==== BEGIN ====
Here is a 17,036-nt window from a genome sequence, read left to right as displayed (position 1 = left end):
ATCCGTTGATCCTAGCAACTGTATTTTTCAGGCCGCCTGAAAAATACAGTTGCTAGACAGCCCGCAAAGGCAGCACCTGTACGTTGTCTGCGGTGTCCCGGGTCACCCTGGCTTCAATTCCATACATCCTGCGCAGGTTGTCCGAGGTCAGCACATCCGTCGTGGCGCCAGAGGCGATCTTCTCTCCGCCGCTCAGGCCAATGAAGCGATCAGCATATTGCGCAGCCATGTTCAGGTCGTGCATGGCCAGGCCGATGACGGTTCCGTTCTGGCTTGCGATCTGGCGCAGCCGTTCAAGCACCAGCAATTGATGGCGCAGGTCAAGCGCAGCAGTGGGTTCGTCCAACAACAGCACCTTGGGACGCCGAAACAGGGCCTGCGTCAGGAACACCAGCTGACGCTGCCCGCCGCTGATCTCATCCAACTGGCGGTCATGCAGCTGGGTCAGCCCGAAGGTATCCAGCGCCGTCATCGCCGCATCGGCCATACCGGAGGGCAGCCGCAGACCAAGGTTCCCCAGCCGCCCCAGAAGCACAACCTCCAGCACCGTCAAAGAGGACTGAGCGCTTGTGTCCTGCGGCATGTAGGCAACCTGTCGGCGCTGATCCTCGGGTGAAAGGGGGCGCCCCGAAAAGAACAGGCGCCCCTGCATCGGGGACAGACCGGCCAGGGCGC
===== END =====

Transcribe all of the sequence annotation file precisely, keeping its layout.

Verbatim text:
Here is a 17,036-nt window from a genome sequence, read left to right as displayed (position 1 = left end):
ATCCGTTGATCCTAGCAACTGTATTTTTCAGGCCGCCTGAAAAATACAGTTGCTAGACAGCCCGCAAAGGCAGCACCTGTACGTTGTCTGCGGTGTCCCGGGTCACCCTGGCTTCAATTCCATACATCCTGCGCAGGTTGTCCGAGGTCAGCACATCCGTCGTGGCGCCAGAGGCGATCTTCTCTCCGCCGCTCAGGCCAATGAAGCGATCAGCATATTGCGCAGCCATGTTCAGGTCGTGCATGGCCAGGCCGATGACGGTTCCGTTCTGGCTTGCGATCTGGCGCAGCCGTTCAAGCACCAGCAATTGATGGCGCAGGTCAAGCGCAGCAGTGGGTTCGTCCAACAACAGCACCTTGGGACGCCGAAACAGGGCCTGCGTCAGGAACACCAGCTGACGCTGCCCGCCGCTGATCTCATCCAACTGGCGGTCATGCAGCTGGGTCAGCCCGAAGGTATCCAGCGCCGTCATCGCCGCATCGGCCATACCGGAGGGCAGCCGCAGACCAAGGTTCCCCAGCCGCCCCAGAAGCACAACCTCCAGCACCGTCAAAGAGGACTGAGCGCTTGTGTCCTGCGGCATGTAGGCAACCTGTCGGCGCTGATCCTCGGGTGAAAGGGGGCGCCCCGAAAAGAACAGGCGCCCCTGCATCGGGGACAGACCGGCCAGGGCGC